As a Miami immigration attorney, I often receive questions about the five categories of foreign workers can obtain U.S. immigrant visas (that is, lawful permanent residence or a green card). Within the second “preference” category is a subcategory known as EB-2(B). This visa is meant for foreign nationals of exceptional ability in the sciences, arts, or business. Below are some frequently asked questions about the EB2-(B) visa.
Does a qualified applicant need to have a job offer from a U.S. employer?
Yes. The qualified applicant must either have a job offer from a U.S. employer or qualify for what’s called a national interest waiver (NIV).
What occupations typically qualify for an EB-2(B) visa?
The EB-2(B) visa is meant for foreign nationals of exceptional ability in the sciences, arts, or business. Individuals who qualify for an EB-2(B) visa may include, but are not limited to: economists, lawyers, doctors, veterinarians, physicists, market research analysts, geographers, mental health workers, and marriage and family therapists.
What is the chief benefit of the EB-2(B) subcategory?
The qualified applicant need not have received international acclaim in the field of specialty. Proven sustained national acclaim is sufficient to meet the standard. However, the worker must still be considered significantly more accomplished than the average person in the same profession.
What is the National Interest Waiver?
Aliens seeking a national interest waiver are requesting that the Labor Certification be waived because it is in the interest of the United States. Though the jobs that qualify for a national interest waiver are not defined by statute, national interest waivers are usually granted to those who have exceptional ability (see above) and whose employment in the United States would greatly benefit the nation. If you have any questions as to whether you or a loved one qualify for a National Interest Waiver, it would be wise to consult with an migration attorney.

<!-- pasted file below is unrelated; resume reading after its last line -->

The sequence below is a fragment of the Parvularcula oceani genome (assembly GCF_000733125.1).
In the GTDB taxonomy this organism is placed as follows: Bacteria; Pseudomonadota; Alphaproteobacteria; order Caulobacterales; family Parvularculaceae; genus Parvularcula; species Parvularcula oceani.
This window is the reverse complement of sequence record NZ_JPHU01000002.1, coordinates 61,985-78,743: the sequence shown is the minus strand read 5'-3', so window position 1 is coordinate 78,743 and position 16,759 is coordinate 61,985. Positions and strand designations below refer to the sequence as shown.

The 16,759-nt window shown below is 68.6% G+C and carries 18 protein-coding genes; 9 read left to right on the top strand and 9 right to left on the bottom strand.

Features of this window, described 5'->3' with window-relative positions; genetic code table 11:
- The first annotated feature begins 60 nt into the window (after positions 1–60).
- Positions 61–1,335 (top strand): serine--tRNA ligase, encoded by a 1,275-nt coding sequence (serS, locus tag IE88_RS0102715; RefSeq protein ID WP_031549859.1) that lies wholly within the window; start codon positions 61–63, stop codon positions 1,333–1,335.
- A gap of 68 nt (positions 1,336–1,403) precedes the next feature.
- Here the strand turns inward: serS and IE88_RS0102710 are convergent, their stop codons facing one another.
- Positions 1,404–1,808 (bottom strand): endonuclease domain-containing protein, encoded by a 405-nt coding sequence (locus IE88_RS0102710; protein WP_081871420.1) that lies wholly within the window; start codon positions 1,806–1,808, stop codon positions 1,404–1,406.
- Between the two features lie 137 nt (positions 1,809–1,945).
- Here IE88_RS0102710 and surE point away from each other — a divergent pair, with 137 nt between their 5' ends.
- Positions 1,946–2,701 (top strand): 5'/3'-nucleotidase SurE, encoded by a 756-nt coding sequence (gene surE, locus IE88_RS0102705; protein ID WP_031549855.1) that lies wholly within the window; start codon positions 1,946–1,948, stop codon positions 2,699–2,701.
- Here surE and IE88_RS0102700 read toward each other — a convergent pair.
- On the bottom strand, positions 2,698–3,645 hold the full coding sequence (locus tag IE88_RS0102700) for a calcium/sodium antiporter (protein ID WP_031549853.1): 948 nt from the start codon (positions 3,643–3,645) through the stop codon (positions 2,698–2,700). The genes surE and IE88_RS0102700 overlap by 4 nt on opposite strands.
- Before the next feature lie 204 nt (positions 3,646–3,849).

What do I need to demonstrate if I want to qualify for the National Interest Waiver?
You must meet at least three of the criteria below and demonstrate that it is in the national interest that you work permanently in the United States.
1. An official academic record showing the alien has a degree, diploma, certificate or similar award from a college, university, school or other institution of learning relating to the area of exceptional ability;
2. Letters documenting at least ten years of full-time experience in the occupation being sought;
3. A license to practice the profession or certification for a particular profession or occupation;
4. Evidence that the alien has commanded a salary or other remuneration for services which demonstrates exceptional ability;
5. Membership in professional associations;
6. Recognition for achievements and significant contributions to the industry or field by peers, government entities, professional or business organizations.
If you have any questions as to whether you qualify, it would be wise to consult with a Miami immigration attorney as to your options.
I already have a EB-2 Visa – can my family petition for a Green Card?
Your spouse and children under the age of 21 may be admitted to the United States as derivatives of your immigrant status. During the process where you and your spouse are applying for permanent resident status (status as a green card holder), your spouse is eligible to file for an Employment Authorization Document (EAD).
If you think would like more information on the EB2-(B) visa, please contact Miami immigration attorney Michael G. Murray, Esq. at (305)895-2500 or visit our website at www. mmurraylaw.com